Apart from worrying about the effects of cuts in subsidies, the lower-income group and even the middle-class are feeling the effects of a sharp rise in fruit and vegetable prices, especially over the last quarter.
While Najib waxes eloquent about the New Economic Model, low-income Malaysians are struggling to balance their budgets. Fruit and vegetables that used to cost RM60 a few months ago now cost around RM90. If you paid RM25 for a basket of vegetables a few months ago, you probably would have to fork out around RM45 now.
Of course, Cabinet Ministers won’t feel the pinch from higher food prices and cuts in subsidies. But ordinary workers will, as their wages struggle to keep pace with the rising cost of living. (As an aside, we desperately need a move towards organic agriculture to make us more self-sufficient in healthy pesticide-free natural food.)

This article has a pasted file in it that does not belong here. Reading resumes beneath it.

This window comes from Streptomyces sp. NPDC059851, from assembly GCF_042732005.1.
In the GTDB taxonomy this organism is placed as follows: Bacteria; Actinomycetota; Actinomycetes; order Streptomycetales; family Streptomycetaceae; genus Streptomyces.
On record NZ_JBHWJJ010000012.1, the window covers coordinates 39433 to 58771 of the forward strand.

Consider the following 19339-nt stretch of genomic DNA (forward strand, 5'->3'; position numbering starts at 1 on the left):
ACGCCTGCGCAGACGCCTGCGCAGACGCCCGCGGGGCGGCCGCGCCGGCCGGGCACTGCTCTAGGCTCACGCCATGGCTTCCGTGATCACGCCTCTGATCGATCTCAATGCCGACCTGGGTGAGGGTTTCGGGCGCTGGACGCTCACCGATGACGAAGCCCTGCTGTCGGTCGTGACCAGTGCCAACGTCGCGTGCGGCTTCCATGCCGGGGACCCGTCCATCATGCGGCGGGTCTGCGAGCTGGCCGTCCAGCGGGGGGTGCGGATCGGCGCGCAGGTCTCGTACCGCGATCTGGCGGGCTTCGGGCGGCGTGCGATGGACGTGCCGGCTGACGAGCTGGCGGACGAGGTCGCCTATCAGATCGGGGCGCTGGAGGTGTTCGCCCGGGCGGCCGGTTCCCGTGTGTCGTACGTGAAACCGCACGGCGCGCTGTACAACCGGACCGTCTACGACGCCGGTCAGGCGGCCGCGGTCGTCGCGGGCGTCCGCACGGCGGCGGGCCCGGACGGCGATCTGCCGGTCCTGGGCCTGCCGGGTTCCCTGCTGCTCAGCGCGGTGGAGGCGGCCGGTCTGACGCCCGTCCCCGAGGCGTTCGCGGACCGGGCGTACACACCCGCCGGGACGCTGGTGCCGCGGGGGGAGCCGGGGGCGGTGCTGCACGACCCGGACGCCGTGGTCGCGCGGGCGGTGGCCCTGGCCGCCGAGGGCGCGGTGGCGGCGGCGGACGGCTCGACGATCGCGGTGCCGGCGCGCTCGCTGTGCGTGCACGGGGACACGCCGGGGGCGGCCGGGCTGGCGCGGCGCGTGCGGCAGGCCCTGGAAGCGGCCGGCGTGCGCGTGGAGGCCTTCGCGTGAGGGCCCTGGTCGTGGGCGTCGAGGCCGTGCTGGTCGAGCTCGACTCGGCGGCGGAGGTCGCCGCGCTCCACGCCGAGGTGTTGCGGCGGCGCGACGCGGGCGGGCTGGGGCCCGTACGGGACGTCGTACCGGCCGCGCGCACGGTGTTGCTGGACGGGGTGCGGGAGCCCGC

Here’s something I wrote for IPS:
The government’s proposal to remove and rationalise subsidies on essential goods and services continues to provoke a storm of criticism from ordinary Malaysians.